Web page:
Californian researchers have established that an intimate caress of a humanoid robot can produce a physiological response in a human.

They challenged volunteers with a robotic creature less than two feet high that possessed eyes, ears, torso, legs, arms and a voice – and a chat-up line rich in come-hither invitations. “Sometimes I’ll ask you to touch my body and sometimes I’ll ask you to point to my body,” it told volunteers.

It was found that a touch where the robot’s buttocks or genitals would be produced a measurable response of arousal in the volunteer human, the scientists report.

“Our work shows that robots are a new form of media that is particularly powerful. It shows that people respond to robots in a primitive, social way,” said Jamy Li, a mechanical engineer at Stanford University in California, who led the study. “Social conventions regarding touching someone else’s private parts apply to a robot’s body parts as well. The research has implications for both robot design and the theory of artificial systems.”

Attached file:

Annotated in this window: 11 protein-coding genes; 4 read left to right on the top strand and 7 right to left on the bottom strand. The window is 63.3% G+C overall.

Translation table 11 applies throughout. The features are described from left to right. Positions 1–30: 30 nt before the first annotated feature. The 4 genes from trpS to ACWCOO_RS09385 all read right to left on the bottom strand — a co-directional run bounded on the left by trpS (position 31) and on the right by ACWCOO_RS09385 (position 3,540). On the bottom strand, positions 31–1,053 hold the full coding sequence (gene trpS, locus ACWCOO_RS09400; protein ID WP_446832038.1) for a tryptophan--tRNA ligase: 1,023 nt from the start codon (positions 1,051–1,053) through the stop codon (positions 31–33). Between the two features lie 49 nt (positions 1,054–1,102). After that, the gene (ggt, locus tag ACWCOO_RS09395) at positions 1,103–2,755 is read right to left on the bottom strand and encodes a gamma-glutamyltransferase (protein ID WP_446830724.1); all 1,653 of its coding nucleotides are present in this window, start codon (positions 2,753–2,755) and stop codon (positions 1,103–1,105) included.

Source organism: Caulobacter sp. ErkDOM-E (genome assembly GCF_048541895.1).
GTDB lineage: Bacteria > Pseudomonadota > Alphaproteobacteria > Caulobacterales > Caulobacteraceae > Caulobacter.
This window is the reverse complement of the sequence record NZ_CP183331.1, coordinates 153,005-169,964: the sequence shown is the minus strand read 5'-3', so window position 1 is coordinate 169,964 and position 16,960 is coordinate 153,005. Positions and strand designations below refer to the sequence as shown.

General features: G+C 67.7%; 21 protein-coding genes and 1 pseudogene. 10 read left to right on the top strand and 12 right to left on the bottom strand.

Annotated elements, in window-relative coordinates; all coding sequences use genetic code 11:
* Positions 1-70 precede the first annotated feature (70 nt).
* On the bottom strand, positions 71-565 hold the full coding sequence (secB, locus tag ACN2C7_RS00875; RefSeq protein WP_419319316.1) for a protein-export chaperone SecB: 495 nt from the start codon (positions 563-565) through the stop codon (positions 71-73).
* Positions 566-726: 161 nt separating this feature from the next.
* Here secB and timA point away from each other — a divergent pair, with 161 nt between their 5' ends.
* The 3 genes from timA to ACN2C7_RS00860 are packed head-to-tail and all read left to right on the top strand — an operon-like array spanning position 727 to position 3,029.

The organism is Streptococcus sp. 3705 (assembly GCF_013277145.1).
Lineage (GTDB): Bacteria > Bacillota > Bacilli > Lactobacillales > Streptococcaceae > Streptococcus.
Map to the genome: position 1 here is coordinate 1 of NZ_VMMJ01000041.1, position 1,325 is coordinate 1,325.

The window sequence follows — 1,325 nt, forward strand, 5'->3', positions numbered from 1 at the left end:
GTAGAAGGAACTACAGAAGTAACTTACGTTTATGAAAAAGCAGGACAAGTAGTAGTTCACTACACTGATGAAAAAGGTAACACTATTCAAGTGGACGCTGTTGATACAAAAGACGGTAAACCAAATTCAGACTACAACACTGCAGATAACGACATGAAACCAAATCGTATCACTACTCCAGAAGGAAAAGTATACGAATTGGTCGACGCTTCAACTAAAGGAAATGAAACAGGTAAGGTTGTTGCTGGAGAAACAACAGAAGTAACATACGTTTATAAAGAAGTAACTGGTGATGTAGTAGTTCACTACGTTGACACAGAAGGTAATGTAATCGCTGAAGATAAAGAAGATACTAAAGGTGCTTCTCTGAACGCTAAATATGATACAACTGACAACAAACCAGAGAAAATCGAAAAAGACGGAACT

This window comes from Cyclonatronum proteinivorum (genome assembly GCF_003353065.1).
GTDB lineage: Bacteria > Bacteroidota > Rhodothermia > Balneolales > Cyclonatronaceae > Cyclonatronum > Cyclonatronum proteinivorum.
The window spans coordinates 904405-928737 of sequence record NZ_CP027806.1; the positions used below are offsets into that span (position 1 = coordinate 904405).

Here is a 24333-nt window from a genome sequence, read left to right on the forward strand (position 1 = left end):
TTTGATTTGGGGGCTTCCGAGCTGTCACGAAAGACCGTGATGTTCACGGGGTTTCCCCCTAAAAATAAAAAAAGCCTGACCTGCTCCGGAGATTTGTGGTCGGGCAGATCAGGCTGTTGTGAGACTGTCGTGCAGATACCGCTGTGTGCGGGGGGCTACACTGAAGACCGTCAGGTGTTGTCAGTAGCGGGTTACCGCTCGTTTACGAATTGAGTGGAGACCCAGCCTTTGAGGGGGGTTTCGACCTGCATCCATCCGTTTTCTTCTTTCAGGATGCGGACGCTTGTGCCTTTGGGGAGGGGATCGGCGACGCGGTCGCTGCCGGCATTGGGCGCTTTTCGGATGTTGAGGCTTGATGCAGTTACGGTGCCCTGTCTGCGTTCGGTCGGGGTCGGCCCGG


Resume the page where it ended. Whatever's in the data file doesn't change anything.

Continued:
The study is one of a series of freshly-published presentations to be made at the 66th annual conference of the International Communication Association in Japan, in June.

And it demonstrates that there is more to a humanoid than just looks: even a touch can provoke a human response.

The ten human volunteers – four female, six male – in the experiment simply responded to commands from the voice of an Aldebaran Robotics Nao robot that had been programmed to tell participants to touch any of 13 parts of its body, using their dominant hand. On the non-dominant hand, the volunteers wore a sensor that measured skin conductance, which is itself an indicator of physiological, and perhaps emotional, arousal.

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